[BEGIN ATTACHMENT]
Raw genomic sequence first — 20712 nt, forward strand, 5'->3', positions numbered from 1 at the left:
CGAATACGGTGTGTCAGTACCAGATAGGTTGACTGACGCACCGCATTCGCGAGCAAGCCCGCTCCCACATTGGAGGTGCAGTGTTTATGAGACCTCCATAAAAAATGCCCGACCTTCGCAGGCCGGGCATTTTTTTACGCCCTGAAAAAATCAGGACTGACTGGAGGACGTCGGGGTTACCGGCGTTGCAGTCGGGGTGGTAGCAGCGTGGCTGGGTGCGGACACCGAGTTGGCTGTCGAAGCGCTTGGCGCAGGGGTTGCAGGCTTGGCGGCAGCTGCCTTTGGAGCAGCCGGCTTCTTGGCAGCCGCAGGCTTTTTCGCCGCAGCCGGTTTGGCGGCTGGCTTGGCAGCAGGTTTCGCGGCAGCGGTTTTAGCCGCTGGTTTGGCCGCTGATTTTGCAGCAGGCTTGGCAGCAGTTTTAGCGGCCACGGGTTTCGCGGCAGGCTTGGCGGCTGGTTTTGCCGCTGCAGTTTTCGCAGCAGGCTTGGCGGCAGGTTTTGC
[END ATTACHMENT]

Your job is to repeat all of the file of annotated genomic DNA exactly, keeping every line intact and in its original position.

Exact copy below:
Raw genomic sequence first — 20712 nt, forward strand, 5'->3', positions numbered from 1 at the left:
CGAATACGGTGTGTCAGTACCAGATAGGTTGACTGACGCACCGCATTCGCGAGCAAGCCCGCTCCCACATTGGAGGTGCAGTGTTTATGAGACCTCCATAAAAAATGCCCGACCTTCGCAGGCCGGGCATTTTTTTACGCCCTGAAAAAATCAGGACTGACTGGAGGACGTCGGGGTTACCGGCGTTGCAGTCGGGGTGGTAGCAGCGTGGCTGGGTGCGGACACCGAGTTGGCTGTCGAAGCGCTTGGCGCAGGGGTTGCAGGCTTGGCGGCAGCTGCCTTTGGAGCAGCCGGCTTCTTGGCAGCCGCAGGCTTTTTCGCCGCAGCCGGTTTGGCGGCTGGCTTGGCAGCAGGTTTCGCGGCAGCGGTTTTAGCCGCTGGTTTGGCCGCTGATTTTGCAGCAGGCTTGGCAGCAGTTTTAGCGGCCACGGGTTTCGCGGCAGGCTTGGCGGCTGGTTTTGCCGCTGCAGTTTTCGCAGCAGGCTTGGCGGCAGGTTTTGC